Posted on : April 28, 2017
Views : 1
Category : Strategy
How is the changing character of war changing America? Dr. Christopher Preble, VP for Defense and Foreign Policy Studies; John Robb, Author and Military Analyst, Global Guerrillas; Dr. Tammy Schultz, Dir. National Security and Joint Warfare USMC War College.
- Since the Cold War, the United States has been at a loss to define its national strategy. It attempted to respond to 9/11 as it did to Pearl Harbor, with a multi-theater campaign built on conventional force. It tried to create an alliance structure to support its efforts. It retained the Munich lesson as the core element of its strategy. But this approach has not worked. Transferring the lessons of World War II and the Cold War to the war against Islamist radicalism cannot succeed. Using the U.S. strategy developed from Dec. 7, 1941 to Dec. 31, 1991 to respond to Sept. 11, 2001 was the true asymmetry of the past 15 years.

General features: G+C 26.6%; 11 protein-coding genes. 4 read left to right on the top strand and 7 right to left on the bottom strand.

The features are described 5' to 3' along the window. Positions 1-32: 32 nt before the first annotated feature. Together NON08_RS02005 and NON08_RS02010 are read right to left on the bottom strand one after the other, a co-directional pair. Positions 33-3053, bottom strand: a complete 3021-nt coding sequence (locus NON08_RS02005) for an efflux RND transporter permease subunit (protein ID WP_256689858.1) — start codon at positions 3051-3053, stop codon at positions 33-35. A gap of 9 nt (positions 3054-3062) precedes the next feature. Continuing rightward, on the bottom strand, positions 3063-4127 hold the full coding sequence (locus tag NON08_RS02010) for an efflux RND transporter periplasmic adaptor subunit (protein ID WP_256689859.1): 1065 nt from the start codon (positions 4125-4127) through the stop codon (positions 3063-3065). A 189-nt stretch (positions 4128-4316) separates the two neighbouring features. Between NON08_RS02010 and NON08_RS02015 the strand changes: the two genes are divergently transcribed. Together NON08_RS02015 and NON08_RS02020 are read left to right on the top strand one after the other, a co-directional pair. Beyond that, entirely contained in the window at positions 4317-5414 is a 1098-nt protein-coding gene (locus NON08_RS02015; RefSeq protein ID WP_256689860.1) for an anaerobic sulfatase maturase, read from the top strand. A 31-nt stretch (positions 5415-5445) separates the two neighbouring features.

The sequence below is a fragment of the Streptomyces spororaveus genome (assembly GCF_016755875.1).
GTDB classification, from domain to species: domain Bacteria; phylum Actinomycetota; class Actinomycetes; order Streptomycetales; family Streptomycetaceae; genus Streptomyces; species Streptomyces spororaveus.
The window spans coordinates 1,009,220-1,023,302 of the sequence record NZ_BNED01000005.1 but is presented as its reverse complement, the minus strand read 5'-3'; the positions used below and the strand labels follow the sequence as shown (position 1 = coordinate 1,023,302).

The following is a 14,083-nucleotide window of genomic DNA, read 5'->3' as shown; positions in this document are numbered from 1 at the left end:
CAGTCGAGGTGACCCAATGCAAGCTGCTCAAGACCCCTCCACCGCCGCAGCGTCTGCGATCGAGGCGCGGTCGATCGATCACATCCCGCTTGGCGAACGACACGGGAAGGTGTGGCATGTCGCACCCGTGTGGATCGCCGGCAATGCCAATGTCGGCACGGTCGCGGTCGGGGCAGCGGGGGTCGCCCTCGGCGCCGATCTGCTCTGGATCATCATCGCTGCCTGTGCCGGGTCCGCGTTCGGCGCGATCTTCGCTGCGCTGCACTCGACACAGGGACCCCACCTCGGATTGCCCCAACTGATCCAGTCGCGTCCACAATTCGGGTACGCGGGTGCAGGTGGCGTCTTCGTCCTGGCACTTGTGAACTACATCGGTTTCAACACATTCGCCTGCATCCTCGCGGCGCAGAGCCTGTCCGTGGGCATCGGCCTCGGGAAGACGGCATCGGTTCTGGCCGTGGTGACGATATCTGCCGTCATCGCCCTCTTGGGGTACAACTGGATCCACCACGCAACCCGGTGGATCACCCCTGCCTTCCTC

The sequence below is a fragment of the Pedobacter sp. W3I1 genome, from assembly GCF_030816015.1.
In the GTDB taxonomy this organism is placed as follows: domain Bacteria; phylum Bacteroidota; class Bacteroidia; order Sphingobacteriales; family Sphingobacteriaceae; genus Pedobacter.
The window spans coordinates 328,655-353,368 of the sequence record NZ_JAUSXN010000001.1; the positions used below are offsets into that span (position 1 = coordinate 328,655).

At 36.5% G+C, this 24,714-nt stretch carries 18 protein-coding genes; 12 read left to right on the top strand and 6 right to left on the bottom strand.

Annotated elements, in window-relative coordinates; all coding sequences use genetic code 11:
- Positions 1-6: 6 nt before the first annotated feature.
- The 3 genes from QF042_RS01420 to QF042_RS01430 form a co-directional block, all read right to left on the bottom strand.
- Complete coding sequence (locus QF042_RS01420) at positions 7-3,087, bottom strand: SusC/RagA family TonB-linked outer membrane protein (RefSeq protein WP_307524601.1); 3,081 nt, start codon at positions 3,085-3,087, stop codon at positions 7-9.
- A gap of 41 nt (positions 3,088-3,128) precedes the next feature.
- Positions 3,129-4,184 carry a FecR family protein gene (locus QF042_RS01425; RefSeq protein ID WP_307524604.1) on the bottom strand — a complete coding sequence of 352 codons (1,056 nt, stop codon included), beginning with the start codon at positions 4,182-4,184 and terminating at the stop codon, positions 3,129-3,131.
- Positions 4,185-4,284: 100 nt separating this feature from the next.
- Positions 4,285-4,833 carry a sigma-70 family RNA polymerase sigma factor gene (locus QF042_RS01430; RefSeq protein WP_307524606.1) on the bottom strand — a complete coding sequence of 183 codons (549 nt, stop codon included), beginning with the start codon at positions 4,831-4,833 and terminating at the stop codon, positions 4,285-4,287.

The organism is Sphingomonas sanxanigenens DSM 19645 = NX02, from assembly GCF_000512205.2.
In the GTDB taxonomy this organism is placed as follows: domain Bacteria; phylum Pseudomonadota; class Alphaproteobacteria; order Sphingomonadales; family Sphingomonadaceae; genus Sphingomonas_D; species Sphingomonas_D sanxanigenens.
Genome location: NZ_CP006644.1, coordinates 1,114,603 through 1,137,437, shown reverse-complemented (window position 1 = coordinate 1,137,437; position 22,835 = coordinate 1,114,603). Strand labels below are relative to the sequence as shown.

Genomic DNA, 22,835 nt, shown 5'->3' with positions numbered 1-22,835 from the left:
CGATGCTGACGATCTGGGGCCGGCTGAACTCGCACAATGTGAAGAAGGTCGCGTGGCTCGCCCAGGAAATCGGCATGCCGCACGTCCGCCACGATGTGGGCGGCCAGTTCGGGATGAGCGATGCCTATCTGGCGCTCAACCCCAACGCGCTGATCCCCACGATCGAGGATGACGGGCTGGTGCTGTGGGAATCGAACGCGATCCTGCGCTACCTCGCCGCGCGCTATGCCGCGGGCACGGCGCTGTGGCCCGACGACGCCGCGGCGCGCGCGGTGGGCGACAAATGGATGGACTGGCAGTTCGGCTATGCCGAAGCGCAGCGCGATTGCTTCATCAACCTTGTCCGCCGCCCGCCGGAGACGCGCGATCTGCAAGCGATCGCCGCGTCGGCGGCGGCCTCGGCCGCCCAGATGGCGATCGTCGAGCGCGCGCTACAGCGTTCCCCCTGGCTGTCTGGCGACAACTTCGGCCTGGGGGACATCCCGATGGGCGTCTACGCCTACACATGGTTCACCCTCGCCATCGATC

- The world that created NATO, the International Monetary Fund, and other multilateral structures collapsed 25 years ago. The United States has tried to make the artifacts of the past serve its present purpose, both out of habit and out of a fear that, in moving beyond these institutions, it will lapse back into what it sees as the worst possible strategy: isolationism. But it is important to bear in mind that the United States was never isolationist.